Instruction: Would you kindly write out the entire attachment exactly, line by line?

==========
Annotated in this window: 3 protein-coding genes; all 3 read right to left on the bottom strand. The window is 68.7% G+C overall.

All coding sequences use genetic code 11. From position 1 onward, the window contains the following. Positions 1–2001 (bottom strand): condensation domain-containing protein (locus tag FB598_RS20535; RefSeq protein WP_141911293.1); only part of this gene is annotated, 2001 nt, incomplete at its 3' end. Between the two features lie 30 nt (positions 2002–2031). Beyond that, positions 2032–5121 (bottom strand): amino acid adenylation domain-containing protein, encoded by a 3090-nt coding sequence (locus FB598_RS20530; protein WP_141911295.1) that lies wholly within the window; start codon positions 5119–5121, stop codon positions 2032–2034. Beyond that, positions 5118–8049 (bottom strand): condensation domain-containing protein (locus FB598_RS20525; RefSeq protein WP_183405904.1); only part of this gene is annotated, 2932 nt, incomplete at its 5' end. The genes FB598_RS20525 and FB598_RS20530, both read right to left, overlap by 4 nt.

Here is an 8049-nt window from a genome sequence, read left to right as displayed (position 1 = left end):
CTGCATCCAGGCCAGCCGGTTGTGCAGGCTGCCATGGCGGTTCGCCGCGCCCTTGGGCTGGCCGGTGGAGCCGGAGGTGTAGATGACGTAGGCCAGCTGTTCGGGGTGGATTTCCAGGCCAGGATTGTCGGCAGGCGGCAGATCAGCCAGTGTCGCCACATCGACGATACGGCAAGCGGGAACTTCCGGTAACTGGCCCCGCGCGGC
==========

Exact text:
Annotated in this window: 3 protein-coding genes; all 3 read right to left on the bottom strand. The window is 68.7% G+C overall.

All coding sequences use genetic code 11. From position 1 onward, the window contains the following. Positions 1–2001 (bottom strand): condensation domain-containing protein (locus tag FB598_RS20535; RefSeq protein WP_141911293.1); only part of this gene is annotated, 2001 nt, incomplete at its 3' end. Between the two features lie 30 nt (positions 2002–2031). Beyond that, positions 2032–5121 (bottom strand): amino acid adenylation domain-containing protein, encoded by a 3090-nt coding sequence (locus FB598_RS20530; protein WP_141911295.1) that lies wholly within the window; start codon positions 5119–5121, stop codon positions 2032–2034. Beyond that, positions 5118–8049 (bottom strand): condensation domain-containing protein (locus FB598_RS20525; RefSeq protein WP_183405904.1); only part of this gene is annotated, 2932 nt, incomplete at its 5' end. The genes FB598_RS20525 and FB598_RS20530, both read right to left, overlap by 4 nt.

Here is an 8049-nt window from a genome sequence, read left to right as displayed (position 1 = left end):
CTGCATCCAGGCCAGCCGGTTGTGCAGGCTGCCATGGCGGTTCGCCGCGCCCTTGGGCTGGCCGGTGGAGCCGGAGGTGTAGATGACGTAGGCCAGCTGTTCGGGGTGGATTTCCAGGCCAGGATTGTCGGCAGGCGGCAGATCAGCCAGTGTCGCCACATCGACGATACGGCAAGCGGGAACTTCCGGTAACTGGCCCCGCGCGGC